There are many green power alternatives available as well as new ones being researched into. However, there are disadvantages with many of them and they may not all be as green as they seem.
It would seem obvious that if we want to address climate change, that we should just switch all energy to green. It is not that easy though, with such a high demand for energy it is difficult to find the resources to provide green alternatives, particularly in the short term. It is worth remembering that many green sources of power are not constant. For example solar, wind and tidal energy is not being produced all of the time. This means that there needs to be an alternative for when there is no power being produced. Storing power to use when it is not being produced, sounds like an obvious solution, but there needs to be the resources to store it and the space to put these big storage batteries or whatever they may be.
Green energy solutions are also not that efficient at the moment. Look at solar panels, for example. If you cover a four bedroom house with eight panels, there will not be enough energy produced to cover half of the fuel bill. As the technology improves then this will become better and it is likely that eventually a home could easily get enough energy form a few panels. However, at the moment the technology is expensive and the money that you save in fuel, does not cover the cost of the panels, installation and maintenance. The UK fuel companies, led by the government, had been offering payments to people producing green energy to make it more worthwhile for them to produce it themselves but these payments are getting smaller. There is also the problem that solar panels contain chemicals which are not good for the environment and so when they reach the end of their life, they need to be very carefully destroyed.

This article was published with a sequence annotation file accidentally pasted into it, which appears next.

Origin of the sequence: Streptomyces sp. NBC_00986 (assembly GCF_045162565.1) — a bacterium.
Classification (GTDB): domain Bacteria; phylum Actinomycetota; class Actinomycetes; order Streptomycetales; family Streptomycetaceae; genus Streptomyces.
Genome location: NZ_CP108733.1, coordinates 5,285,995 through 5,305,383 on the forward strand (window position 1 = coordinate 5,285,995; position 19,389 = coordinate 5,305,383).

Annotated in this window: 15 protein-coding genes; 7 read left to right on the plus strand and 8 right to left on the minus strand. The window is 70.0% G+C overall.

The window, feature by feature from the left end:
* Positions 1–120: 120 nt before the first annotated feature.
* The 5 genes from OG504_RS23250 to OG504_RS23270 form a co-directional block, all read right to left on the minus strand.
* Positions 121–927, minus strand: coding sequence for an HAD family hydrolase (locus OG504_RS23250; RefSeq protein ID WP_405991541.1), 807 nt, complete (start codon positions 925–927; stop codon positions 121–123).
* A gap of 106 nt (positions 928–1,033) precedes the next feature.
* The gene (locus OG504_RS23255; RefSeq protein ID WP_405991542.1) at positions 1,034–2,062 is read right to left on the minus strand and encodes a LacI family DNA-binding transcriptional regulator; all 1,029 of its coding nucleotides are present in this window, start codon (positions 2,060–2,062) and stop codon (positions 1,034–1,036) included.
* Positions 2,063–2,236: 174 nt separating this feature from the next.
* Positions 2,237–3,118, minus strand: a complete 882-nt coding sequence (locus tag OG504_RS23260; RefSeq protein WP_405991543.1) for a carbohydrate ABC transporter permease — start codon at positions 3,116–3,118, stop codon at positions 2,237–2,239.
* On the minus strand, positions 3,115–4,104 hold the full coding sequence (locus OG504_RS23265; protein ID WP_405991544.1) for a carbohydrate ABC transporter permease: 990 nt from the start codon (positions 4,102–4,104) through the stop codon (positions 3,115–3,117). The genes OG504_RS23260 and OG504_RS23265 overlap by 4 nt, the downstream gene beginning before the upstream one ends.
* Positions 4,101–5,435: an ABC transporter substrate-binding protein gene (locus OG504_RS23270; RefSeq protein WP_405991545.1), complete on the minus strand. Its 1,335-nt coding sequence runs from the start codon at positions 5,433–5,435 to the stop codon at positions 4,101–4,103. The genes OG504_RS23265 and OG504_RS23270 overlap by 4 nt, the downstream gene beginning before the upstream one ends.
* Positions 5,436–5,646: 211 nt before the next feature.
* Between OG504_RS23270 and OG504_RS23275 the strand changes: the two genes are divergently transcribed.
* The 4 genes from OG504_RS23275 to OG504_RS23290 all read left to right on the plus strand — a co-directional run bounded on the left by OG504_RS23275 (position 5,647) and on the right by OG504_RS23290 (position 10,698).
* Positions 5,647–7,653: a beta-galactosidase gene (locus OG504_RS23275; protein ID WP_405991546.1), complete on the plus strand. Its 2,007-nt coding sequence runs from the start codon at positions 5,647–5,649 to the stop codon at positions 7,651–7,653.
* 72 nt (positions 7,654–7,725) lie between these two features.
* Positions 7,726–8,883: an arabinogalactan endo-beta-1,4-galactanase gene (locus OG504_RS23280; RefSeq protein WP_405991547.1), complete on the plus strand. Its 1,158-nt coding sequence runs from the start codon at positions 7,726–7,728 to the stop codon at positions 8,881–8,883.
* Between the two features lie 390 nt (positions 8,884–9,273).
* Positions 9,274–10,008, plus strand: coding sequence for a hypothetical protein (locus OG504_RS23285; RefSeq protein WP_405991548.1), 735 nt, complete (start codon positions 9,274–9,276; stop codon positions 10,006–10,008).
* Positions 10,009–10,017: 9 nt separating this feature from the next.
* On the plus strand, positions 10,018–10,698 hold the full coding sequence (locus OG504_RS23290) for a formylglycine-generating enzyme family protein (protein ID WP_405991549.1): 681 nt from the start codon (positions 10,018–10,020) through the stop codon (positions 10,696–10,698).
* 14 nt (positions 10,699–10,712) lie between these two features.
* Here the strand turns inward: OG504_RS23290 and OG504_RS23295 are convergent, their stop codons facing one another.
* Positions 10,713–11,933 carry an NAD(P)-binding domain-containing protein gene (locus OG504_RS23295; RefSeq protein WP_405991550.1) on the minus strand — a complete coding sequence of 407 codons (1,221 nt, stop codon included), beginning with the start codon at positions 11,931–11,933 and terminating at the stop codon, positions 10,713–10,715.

There are also problems with getting permission to provide green energy. Many people do not like the look of solar or wind farms and so protest about them appearing on their local landscape. Some countries do not have the right weather in order to take advantage of these either.
There is also more work going into geothermal energy, to take advantage of heat below the earths crust. This is not economically viable at the moment but work is being done to try to make it so. Biomass is the burning of plant waste material to produce heat, but they produce poisonous gases which contribute to air pollution. Heat pumps are an efficient way to warm or cool air for homes and are more efficient than electric heaters and coolers therefore reducing the amount of power needed to fuel them. At the moment these are expensive.
These are just a few of the alternatives available to replace coal as an energy source. However, you can see that they all have disadvantage which mean that it is not easy to switch over to them. It is also worth remembering that as coal use reduces, the coal industry goes into decline and that has an impact on employment in areas that rely on mining as a big source of employment. We have seen this in the UK in the past and it will become more of a problem in the future.